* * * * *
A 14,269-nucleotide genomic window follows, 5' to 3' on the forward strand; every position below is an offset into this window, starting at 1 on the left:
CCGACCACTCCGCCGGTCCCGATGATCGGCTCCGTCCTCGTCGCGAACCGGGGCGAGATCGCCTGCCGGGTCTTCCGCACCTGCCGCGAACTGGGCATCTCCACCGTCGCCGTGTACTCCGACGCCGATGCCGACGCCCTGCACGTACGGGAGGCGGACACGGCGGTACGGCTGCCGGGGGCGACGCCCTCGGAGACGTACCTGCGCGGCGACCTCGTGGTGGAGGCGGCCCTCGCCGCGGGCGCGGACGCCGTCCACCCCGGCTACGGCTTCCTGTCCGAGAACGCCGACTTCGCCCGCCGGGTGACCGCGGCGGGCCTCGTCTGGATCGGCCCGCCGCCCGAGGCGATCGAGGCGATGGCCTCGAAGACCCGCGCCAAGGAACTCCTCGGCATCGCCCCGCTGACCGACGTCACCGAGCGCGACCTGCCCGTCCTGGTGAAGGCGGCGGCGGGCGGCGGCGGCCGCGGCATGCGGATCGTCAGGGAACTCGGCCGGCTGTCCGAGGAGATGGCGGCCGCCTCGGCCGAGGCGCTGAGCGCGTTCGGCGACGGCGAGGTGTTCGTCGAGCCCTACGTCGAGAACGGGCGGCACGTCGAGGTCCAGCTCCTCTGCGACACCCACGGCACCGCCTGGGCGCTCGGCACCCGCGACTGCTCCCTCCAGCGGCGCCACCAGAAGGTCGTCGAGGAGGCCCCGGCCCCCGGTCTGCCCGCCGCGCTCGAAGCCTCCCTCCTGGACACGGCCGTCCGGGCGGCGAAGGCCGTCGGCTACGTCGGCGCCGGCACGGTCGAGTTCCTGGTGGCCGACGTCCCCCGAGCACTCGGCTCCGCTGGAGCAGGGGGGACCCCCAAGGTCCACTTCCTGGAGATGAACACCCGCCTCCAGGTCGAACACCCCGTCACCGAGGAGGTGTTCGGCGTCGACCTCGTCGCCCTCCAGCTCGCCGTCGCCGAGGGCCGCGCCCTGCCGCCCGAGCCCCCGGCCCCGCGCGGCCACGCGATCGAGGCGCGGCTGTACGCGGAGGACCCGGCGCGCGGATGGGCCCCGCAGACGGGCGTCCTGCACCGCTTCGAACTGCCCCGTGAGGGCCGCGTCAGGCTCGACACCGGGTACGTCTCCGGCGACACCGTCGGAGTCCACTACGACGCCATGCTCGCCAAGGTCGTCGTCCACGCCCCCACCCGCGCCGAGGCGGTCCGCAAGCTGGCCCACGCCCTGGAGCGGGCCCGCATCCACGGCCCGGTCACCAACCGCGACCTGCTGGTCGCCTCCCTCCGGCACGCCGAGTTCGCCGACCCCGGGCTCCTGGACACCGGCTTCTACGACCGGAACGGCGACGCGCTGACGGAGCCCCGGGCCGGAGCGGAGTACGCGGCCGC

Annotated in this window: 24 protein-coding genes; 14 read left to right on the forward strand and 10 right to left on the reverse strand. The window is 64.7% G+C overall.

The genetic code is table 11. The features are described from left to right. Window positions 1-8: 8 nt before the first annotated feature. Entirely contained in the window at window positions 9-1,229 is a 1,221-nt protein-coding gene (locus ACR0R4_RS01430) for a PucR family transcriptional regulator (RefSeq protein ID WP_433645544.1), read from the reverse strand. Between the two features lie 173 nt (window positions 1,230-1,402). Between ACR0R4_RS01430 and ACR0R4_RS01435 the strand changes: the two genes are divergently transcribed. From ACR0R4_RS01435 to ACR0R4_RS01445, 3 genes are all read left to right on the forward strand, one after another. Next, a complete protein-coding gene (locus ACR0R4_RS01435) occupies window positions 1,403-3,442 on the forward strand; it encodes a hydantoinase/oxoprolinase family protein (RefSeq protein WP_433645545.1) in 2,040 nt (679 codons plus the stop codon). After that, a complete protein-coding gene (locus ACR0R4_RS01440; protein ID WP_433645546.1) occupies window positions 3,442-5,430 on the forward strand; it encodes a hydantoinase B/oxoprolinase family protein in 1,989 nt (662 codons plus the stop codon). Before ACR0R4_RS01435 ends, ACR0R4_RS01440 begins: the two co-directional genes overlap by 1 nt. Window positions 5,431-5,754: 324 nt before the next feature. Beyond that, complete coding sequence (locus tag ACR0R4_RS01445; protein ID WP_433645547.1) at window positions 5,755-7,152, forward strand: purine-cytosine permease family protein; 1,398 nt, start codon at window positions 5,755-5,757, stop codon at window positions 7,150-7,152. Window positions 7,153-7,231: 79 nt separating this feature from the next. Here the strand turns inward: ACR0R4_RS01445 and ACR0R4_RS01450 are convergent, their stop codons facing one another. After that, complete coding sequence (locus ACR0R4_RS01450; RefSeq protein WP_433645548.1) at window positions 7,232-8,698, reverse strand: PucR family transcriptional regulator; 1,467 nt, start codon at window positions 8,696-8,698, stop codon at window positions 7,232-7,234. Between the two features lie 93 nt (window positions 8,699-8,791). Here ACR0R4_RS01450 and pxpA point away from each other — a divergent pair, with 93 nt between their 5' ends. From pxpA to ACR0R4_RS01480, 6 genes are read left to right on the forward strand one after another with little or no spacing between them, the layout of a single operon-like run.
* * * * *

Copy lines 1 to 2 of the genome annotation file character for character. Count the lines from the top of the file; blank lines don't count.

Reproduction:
A 14,269-nucleotide genomic window follows, 5' to 3' on the forward strand; every position below is an offset into this window, starting at 1 on the left:
CCGACCACTCCGCCGGTCCCGATGATCGGCTCCGTCCTCGTCGCGAACCGGGGCGAGATCGCCTGCCGGGTCTTCCGCACCTGCCGCGAACTGGGCATCTCCACCGTCGCCGTGTACTCCGACGCCGATGCCGACGCCCTGCACGTACGGGAGGCGGACACGGCGGTACGGCTGCCGGGGGCGACGCCCTCGGAGACGTACCTGCGCGGCGACCTCGTGGTGGAGGCGGCCCTCGCCGCGGGCGCGGACGCCGTCCACCCCGGCTACGGCTTCCTGTCCGAGAACGCCGACTTCGCCCGCCGGGTGACCGCGGCGGGCCTCGTCTGGATCGGCCCGCCGCCCGAGGCGATCGAGGCGATGGCCTCGAAGACCCGCGCCAAGGAACTCCTCGGCATCGCCCCGCTGACCGACGTCACCGAGCGCGACCTGCCCGTCCTGGTGAAGGCGGCGGCGGGCGGCGGCGGCCGCGGCATGCGGATCGTCAGGGAACTCGGCCGGCTGTCCGAGGAGATGGCGGCCGCCTCGGCCGAGGCGCTGAGCGCGTTCGGCGACGGCGAGGTGTTCGTCGAGCCCTACGTCGAGAACGGGCGGCACGTCGAGGTCCAGCTCCTCTGCGACACCCACGGCACCGCCTGGGCGCTCGGCACCCGCGACTGCTCCCTCCAGCGGCGCCACCAGAAGGTCGTCGAGGAGGCCCCGGCCCCCGGTCTGCCCGCCGCGCTCGAAGCCTCCCTCCTGGACACGGCCGTCCGGGCGGCGAAGGCCGTCGGCTACGTCGGCGCCGGCACGGTCGAGTTCCTGGTGGCCGACGTCCCCCGAGCACTCGGCTCCGCTGGAGCAGGGGGGACCCCCAAGGTCCACTTCCTGGAGATGAACACCCGCCTCCAGGTCGAACACCCCGTCACCGAGGAGGTGTTCGGCGTCGACCTCGTCGCCCTCCAGCTCGCCGTCGCCGAGGGCCGCGCCCTGCCGCCCGAGCCCCCGGCCCCGCGCGGCCACGCGATCGAGGCGCGGCTGTACGCGGAGGACCCGGCGCGCGGATGGGCCCCGCAGACGGGCGTCCTGCACCGCTTCGAACTGCCCCGTGAGGGCCGCGTCAGGCTCGACACCGGGTACGTCTCCGGCGACACCGTCGGAGTCCACTACGACGCCATGCTCGCCAAGGTCGTCGTCCACGCCCCCACCCGCGCCGAGGCGGTCCGCAAGCTGGCCCACGCCCTGGAGCGGGCCCGCATCCACGGCCCGGTCACCAACCGCGACCTGCTGGTCGCCTCCCTCCGGCACGCCGAGTTCGCCGACCCCGGGCTCCTGGACACCGGCTTCTACGACCGGAACGGCGACGCGCTGACGGAGCCCCGGGCCGGAGCGGAGTACGCGGCCGC